In 1989, a heart surgeon named Juan Suros VXII, from Coronado, California, who had been a member of the American Numismatic Society for over twenty years, was arrested and charged with grand larceny for stealing over $500,000’s worth of rare coins from the Society’s holdings. After a search of Suros’s room at the Harvard Club in New York City revealed that he had been smuggling out valuable coins, the Society sent Alan Stahl, a curator at the time, to San Diego, and entrusted him with the task of identifying the remaining stolen coins from Suros’s deposit box.
It took over a year, but, thanks to Stahl’s scrupulous eye, all the coins were returned. These months of Stahl’s life in part justify the extensive security measures that now guard Stahl’s current office in the Special Collections section of Princeton University’s Firestone Library, where he is now the Curator of Numismatics. A first-time visitor first locked all belongings in one of the lockers that line the entrance to the Rare Books Collection, signed in at the front desk, donned a security badge, and followed Stahl to the door of his office, which he unlocked with a combination of a key card and a retina scan, as if he was at the entrance of the headquarters of a secretive spy syndicate. The gadget recognized his eyes through the square frames of his black glasses. “It’s good when it works,” Stahl said after the tight click of the unlocking door, muffled in the bunker-like basement.
Like many basements, the room was packed with furniture and cluttered: faculty members’ desks covered in papers, shelves stocked with books, little free space. Unlike most basements, there was, of course, no mold or must, nor was there a metallic stench, as one might imagine when thinking about coins. Stahl, now almost 70, was dressed in a blue plaid shirt with a spotted interior collar, black suit pants and polished black tennis shoes that squeaked with each step. He sat in his swivel chair and began to fidget with a desk drawer.
“We can advertise ourselves as the oldest continuously curated coin collection in the Western hemisphere,” Stahl said with a proud smile, his palms facing upward in vague reference to Princeton itself. He recounted how, in the 1830s, the first few items of Princeton’s collection were donated by an alumnus. Stahl pointed to a framed board of coins hanging on the wall beside him. “These actually are casts, not coins—electrotype copies of ancient Greek and Roman coins from the British museum. Then we started getting real coins.”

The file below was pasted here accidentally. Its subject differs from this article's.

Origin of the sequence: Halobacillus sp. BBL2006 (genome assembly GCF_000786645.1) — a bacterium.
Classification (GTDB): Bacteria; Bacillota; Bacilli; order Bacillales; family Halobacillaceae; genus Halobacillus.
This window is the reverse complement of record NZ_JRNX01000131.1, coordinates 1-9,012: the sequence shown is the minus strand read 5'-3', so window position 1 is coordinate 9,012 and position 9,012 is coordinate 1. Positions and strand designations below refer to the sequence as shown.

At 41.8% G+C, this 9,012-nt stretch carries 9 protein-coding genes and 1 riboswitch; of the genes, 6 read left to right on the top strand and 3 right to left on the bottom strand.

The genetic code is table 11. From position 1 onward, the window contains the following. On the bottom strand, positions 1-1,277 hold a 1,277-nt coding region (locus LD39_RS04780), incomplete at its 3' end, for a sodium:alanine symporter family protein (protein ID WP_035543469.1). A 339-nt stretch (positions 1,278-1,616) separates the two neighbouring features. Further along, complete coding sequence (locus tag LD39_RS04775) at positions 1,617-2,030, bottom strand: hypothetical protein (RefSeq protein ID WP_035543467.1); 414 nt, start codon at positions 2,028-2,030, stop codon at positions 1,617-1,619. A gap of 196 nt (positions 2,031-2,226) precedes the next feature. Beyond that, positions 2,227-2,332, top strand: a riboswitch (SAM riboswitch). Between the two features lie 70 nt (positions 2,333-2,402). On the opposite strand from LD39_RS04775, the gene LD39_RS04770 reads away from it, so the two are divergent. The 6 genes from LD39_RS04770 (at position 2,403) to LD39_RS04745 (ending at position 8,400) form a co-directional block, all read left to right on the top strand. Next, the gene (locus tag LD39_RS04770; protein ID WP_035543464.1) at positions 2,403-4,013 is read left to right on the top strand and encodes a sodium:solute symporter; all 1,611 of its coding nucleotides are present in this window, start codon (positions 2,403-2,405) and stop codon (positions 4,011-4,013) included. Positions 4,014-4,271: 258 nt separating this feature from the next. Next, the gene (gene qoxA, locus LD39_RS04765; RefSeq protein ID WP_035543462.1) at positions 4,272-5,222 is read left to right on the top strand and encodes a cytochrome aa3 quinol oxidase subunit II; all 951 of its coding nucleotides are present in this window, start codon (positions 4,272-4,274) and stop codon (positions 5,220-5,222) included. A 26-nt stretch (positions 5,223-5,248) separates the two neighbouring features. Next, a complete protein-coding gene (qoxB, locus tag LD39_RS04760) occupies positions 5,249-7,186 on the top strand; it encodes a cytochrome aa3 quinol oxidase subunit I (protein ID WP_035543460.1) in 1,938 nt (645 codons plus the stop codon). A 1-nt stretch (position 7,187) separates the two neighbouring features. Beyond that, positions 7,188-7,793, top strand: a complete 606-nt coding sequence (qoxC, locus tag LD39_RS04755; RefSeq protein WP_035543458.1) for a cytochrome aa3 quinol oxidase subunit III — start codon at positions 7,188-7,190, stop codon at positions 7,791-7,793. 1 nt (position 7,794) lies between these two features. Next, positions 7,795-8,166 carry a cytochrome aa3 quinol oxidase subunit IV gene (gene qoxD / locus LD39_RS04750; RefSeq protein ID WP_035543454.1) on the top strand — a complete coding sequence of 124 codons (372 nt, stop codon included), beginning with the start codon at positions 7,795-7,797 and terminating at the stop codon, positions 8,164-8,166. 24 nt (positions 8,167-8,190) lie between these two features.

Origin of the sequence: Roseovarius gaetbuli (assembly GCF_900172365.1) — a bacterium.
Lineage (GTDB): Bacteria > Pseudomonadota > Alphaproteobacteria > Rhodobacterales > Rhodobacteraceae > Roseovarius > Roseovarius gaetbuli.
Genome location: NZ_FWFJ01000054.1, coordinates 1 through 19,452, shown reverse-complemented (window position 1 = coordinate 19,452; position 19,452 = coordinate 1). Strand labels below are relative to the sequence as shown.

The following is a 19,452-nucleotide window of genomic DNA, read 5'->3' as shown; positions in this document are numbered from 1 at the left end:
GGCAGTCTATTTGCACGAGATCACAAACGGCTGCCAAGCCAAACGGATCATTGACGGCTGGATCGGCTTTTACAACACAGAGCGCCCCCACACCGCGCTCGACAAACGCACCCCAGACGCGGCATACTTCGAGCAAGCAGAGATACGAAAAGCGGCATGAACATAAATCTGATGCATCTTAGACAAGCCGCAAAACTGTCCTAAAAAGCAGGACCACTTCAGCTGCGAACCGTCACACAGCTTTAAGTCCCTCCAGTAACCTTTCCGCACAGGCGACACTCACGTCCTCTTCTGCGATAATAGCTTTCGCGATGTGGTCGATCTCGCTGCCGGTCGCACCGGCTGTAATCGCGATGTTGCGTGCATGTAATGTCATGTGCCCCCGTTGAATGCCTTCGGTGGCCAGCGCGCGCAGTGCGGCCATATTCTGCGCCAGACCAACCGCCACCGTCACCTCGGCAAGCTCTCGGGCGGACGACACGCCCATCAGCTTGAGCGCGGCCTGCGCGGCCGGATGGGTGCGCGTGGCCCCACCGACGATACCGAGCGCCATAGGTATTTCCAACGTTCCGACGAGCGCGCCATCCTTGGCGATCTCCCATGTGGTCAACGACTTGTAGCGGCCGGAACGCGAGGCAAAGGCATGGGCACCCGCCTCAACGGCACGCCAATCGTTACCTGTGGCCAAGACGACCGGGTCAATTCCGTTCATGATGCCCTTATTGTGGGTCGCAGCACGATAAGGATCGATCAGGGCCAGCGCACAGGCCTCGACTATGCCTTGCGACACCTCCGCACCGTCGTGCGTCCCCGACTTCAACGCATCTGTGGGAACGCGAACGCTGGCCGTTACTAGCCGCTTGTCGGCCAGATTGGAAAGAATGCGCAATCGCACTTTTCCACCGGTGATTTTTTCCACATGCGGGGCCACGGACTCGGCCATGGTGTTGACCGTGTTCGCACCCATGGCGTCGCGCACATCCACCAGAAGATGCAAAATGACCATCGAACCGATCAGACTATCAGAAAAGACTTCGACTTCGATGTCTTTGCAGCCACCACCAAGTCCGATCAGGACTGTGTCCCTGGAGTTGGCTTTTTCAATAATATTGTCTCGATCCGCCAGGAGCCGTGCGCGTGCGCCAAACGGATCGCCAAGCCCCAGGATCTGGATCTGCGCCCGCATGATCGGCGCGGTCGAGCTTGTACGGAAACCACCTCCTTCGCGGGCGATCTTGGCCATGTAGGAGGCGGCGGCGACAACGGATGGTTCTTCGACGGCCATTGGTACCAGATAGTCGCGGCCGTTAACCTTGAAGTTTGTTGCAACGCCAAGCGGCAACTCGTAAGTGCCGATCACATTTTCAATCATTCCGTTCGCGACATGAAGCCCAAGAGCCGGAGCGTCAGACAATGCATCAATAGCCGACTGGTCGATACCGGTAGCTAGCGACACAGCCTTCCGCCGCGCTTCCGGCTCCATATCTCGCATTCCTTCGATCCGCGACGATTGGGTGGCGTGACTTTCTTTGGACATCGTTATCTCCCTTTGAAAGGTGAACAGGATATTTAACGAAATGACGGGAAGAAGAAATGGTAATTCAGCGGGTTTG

Since the collection is funded in part by the university’s other coin collection, so to speak (it maintains a $22-billion endowment), it’s still growing rapidly. Just last December, Stahl closed an acquisition of a large number of Byzantine coins costing “in the mid-six figures.” According to Stahl, most experts consider the most valuable coin in Princeton’s collection to be the 1792 American “half disme,” the first coin issued by the U.S. mint, of which there are only a few hundred copies of varying condition (in 2004, one 1792 half disme was sold at auction for $138,000). “George Washington had promised to get the mint going, and Congress was getting very impatient,” Stahl explained, as if telling a well-known fairy tale. “In his State of the Union address, he wanted to be able to say the mint was operating. So—the story is—he took some of his and Martha’s silverware, and brought it over to have it minted into this small edition of silver coins.”
Unlike many curators and coin buffs, who often begin collecting as “anti-social teenage boys,” Stahl has never owned a private collection—not even when he was a boy himself, growing up in Philadelphia. He became interested in coins later, as an undergraduate at U.C. Berkeley, before he earned his PhD in 1977 from the University of Pennsylvania in Archeology and Art History (his dissertation was titled “The Merovingian Coinage of the Region of Metz”). He then served his two-decade tenure as a curator at the American Numismatic Society. When the society cut its six curators to one, Stahl moved around for a few teaching jobs before settling into his current position at Princeton in 2004. Eight years later, Stahl married William Hanauer, the former mayor of Ossining, N.Y., a town not far north of New York City known for Sing Sing maximum security prison. Stahl commutes to Princeton from Ossining, where he and Hanauer live in a renovated Presbyterian chapel.
Stahl shook his desktop’s mouse over its mousepad, a miniature replica of a Persian rug, and checked the analogue clock pictured in the screen’s bottom left corner. It was time for him to go next door to host an undergraduate art history lecture, as he does from time to time. To leave the room, Stahl again used his special key, a white magnetized card that hung from his lanyard. (No retina scan this time.) Next door to his office, where he waited for the class to arrive, a display of coins was set out on a table. “Coins are a form of evidence for history, art and archeology,” Stahl said as he walked across the table to a sleeve of recently acquired Byzantine coins, flipping each one over for closer examination. “Often what they tell us are things that are lacking in the written record or sometimes they give us a story that’s different from the written record.” Each time he picked up a coin, pinching its edges, he was careful to lay it back in its place, exactly as it had been before.